MPS I Clinical trial update ArmaGen AGT-181: Investigational Therapy for the Treatment of Patients with Hurler Syndrome
Following ArmaGen’s data presentation at WORLD Symposium they have developed a Clinical Trial Update that provides an overview of the data on AGT-181 therapy. The full press release is available below.
ArmaGen’s AGT-181 Demonstrates Neurocognitive Benefit in Children with Severe MPS I
Full 52-Week Results from Phase 2 Proof-of-Concept Trial Presented at 2018 WORLDSymposium Data Confirm Previous Findings of the Ability to Cross the Blood-Brain Barrier with ArmaGen’s Proprietary Drug Delivery Technology
ArmaGen, Inc., a privately held biotechnology company focused on developing groundbreaking therapies to treat severe neurological disorders, have reported full 52-week results from a Phase 2 proof-of-concept study with AGT-181, the company’s investigational therapy for the treatment of mucopolysaccharidosis type I, or MPS I (also known as Hurler, Hurler-Scheie and Scheie syndromes). Data presented today at the 14th Annual WORLDSymposium in San Diego, California, suggest that AGT-181 stabilized the neurocognitive development quotient (DQ) in patients with severe MPS I. The data validate previous findings that demonstrated the ability of ArmaGen’s proprietary drug delivery technology to transport biopharmaceuticals across the blood-brain barrier (BBB) and provide therapeutic benefit to patients with severe MPS I.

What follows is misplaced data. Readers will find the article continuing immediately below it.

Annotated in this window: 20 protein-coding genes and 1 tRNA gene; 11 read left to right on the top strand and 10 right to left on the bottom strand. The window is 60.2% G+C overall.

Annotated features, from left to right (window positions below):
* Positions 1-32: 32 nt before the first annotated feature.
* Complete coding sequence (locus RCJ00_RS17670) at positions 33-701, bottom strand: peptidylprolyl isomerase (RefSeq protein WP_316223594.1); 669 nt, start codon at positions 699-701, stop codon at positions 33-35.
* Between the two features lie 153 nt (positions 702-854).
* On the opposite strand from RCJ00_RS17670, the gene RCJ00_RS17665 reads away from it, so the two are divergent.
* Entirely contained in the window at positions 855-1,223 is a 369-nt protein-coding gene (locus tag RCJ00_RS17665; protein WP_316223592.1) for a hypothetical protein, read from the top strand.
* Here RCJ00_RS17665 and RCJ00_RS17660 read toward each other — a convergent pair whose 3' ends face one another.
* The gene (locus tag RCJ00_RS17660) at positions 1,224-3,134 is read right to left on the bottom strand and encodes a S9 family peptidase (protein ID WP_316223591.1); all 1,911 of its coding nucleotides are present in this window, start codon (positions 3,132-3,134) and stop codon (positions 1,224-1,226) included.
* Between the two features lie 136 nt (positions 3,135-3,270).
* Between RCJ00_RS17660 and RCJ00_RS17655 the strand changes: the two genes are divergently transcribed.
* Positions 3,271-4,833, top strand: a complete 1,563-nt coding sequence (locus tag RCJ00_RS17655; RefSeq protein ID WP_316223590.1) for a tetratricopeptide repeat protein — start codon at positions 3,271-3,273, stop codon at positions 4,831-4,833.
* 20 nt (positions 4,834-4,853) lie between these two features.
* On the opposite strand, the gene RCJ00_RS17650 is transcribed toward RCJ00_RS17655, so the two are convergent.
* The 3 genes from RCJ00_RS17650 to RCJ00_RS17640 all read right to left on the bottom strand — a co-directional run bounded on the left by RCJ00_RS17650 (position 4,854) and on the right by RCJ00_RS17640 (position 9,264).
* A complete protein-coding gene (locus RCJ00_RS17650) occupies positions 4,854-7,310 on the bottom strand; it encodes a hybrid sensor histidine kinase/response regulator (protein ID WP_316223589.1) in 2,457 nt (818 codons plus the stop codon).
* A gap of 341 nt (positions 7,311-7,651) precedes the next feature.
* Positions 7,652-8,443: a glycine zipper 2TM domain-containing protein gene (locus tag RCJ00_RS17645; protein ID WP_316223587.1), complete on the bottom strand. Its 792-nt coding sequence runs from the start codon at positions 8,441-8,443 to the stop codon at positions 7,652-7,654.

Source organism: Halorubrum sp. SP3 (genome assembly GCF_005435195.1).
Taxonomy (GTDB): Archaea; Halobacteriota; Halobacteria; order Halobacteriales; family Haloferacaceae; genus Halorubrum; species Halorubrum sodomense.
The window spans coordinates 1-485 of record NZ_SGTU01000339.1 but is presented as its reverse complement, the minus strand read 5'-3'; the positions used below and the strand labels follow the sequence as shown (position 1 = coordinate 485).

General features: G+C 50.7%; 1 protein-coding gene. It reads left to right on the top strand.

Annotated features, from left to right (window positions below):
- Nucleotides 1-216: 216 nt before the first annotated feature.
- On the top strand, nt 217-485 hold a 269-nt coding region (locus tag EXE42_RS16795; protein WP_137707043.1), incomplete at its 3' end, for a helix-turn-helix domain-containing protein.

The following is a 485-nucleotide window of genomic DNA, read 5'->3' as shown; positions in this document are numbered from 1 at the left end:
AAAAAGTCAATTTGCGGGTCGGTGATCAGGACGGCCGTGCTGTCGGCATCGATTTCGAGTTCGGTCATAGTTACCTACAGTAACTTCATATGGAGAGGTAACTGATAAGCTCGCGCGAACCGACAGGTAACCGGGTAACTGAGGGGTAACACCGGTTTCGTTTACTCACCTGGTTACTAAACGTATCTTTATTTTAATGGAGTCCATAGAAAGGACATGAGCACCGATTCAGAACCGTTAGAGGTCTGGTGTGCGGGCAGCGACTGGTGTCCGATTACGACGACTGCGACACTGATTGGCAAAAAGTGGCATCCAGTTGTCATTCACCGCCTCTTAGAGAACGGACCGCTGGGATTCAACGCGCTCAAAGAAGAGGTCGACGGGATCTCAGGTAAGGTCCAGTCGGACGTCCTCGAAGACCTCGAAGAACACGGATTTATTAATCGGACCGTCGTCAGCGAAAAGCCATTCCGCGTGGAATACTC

In an oral presentation entitled, “Safety and clinical efficacy of AGT-181, a brain penetrating human insulin receptor antibody-iduronidase fusion protein, in a 52-week study with pediatric patients with mucopolysaccharidosis type I,” Roberto Giugliani, M.D., Ph.D., of Hospital de Clínicas in Porto Alegre, Brazil, reported the following:
- Stabilization of several measures of neurocognitive function as measured by DQ — a numerical indicator of a child’s growth to maturity across a range of cognitive competencies — in children treated with AGT-181 for one year